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Fifo slots


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Hi every one,


My question might be a bit dumb, i'm a bit new to all of this.

I have a module using an array of Fifos and I want to initialize em with custom depth (# of slots, not 16 as default).


When using only one sc_fifo you can give the number of slots in the constructor for instance SC_CTOR(....):......... fifo(#Slots){

But when using an array of, it I don't know how I am supposed to do. Everything I try won't work.


Can you help me with this ? Please :)



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Dear Thomas,


Maybe using sc_vector instead of an array could solve your issue.

For details about sc_vector usage see Section 8.5 in the SystemC LRM (IEEE1666).


The following paper describes easy using, instantiating and binding or arbitrary numbers of signals and ports with sc_vector and C++11.





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Thank you for your answer :) I didn't try it but it might work ! (I don't necesserly need vectors for my purpose :) )


Some guy working with me gave me another one which worked just fine. I share in case some one else is interested. Instead of static declaration, use dynamic in constructor.





sc_fifo<... >                  *Fifos [...];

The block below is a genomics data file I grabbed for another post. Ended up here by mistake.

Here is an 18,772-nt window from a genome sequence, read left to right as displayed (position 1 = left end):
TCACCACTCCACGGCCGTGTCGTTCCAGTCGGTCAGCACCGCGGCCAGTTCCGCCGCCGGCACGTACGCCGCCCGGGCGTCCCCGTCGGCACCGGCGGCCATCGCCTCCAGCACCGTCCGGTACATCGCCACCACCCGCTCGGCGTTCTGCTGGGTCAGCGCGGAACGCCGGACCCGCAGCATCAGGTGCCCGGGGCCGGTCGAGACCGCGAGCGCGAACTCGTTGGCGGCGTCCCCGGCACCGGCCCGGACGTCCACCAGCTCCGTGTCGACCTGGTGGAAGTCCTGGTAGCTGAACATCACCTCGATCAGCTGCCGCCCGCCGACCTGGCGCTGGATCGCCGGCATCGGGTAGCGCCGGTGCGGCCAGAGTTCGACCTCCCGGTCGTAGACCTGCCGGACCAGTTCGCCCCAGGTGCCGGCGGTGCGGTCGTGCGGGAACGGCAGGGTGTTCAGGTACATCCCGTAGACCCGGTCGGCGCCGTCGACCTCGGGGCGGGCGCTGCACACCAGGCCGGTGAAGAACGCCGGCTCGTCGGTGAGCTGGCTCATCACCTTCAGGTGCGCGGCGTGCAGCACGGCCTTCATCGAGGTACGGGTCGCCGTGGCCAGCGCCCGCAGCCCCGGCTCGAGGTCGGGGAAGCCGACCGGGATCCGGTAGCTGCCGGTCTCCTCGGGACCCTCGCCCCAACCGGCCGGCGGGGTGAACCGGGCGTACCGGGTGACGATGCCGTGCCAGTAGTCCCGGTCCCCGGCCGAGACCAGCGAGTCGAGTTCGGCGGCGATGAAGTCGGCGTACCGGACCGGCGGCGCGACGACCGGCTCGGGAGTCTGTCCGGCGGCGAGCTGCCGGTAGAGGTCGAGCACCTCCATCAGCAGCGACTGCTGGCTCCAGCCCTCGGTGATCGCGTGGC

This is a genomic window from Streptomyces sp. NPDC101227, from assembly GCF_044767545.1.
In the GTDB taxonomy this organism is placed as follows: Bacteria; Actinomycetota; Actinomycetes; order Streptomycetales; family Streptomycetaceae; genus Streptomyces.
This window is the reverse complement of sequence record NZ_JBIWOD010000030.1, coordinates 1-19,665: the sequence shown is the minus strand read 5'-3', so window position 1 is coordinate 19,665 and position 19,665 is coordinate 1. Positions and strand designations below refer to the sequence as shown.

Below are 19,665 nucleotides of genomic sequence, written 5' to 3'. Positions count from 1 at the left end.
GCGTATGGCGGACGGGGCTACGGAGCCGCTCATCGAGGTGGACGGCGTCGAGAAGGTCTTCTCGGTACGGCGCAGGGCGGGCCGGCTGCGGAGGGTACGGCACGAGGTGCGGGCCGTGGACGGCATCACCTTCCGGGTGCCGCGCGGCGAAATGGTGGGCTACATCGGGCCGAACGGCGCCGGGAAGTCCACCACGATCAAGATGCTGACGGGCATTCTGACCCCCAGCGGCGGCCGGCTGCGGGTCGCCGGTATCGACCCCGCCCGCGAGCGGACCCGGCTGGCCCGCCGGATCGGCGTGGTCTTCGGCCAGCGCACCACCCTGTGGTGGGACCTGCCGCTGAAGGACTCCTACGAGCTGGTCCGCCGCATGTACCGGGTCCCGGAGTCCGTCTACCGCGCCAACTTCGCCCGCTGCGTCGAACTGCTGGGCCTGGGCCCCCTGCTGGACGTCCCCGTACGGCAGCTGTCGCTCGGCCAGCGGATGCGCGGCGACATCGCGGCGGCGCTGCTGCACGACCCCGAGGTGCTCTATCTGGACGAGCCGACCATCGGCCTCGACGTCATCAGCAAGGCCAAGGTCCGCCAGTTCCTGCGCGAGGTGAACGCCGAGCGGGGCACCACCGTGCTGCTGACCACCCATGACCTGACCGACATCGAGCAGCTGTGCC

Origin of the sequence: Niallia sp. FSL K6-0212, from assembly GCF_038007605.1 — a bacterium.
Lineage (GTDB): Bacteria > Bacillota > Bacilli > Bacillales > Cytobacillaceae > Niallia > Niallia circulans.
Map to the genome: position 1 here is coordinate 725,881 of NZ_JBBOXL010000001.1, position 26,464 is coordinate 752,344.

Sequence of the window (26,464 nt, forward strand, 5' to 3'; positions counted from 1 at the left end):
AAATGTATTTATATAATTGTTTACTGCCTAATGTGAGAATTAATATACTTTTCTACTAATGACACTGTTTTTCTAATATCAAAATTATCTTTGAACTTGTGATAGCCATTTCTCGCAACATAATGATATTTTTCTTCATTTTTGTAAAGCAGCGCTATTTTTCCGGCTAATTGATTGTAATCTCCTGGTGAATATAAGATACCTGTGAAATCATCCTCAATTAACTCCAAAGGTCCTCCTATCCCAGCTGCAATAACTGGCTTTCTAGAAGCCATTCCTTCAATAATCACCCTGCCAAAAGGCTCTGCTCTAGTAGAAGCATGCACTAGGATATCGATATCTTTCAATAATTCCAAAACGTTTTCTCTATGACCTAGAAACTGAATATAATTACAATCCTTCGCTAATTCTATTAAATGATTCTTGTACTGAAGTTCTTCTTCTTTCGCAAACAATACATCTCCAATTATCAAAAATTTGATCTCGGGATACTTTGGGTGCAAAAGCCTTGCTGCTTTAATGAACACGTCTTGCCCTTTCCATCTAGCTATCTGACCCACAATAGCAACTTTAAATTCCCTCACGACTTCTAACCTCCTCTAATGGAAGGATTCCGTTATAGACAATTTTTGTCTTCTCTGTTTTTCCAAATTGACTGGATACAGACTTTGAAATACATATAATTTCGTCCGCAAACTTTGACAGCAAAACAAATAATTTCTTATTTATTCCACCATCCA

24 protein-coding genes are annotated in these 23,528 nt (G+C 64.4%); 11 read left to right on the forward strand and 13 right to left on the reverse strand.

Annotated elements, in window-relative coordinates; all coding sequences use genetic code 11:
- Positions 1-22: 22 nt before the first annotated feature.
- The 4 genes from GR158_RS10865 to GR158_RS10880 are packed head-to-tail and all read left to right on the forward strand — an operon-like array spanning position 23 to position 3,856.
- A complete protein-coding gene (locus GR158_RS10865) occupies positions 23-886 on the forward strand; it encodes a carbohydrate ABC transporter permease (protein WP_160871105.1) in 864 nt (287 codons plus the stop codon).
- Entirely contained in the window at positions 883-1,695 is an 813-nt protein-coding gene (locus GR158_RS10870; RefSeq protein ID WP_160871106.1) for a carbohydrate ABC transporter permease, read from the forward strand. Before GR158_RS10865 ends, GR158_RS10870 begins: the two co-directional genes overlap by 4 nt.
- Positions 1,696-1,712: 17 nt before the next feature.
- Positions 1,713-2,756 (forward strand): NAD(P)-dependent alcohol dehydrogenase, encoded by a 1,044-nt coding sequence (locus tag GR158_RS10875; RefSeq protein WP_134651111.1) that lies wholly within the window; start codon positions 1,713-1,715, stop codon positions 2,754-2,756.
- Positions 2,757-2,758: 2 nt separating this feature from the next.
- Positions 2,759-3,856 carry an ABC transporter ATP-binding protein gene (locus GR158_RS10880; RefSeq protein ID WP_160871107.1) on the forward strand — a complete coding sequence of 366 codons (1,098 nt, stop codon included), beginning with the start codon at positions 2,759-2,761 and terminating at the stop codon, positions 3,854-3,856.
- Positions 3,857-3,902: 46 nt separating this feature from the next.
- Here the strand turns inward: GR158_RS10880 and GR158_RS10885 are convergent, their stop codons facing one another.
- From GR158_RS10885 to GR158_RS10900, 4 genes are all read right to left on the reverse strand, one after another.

my_module(sc_module_name _name) : sc_module(_name)  {


          Fifos = new sc_fifo< ... > (nb_of_slots);





    delete Fifos;




Here you go.

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This is the old and nasty way :) (before sc_vector was available).


sc_vector is not meant to be resizable. It is more to avoid error prone pointer handling and dynamic memory handling.

It hides memory handling from the user and gives you safe access to the elements.


One more benefit: Naming of objects.

You should give the fifos a name because it makes error messages (like 'unbound port', ...) much more readable and helpfull.


Doing this with your implementation (array of pointers/new) is possible but a lot of code writing.

sc_vector automatically names its elements by appending the element index to a prefix given by the user.


In addition to this, sc_vector provides some facilities for binding, ... of entire vectors instead of element by element. 


But for me most important is: No pointers and no dynamic memory required (and these are the root cause of so many errors in C and C++ programms).


So, my advice: have a look at sc_vector, and if you like it, tell the guys working with you about it :)




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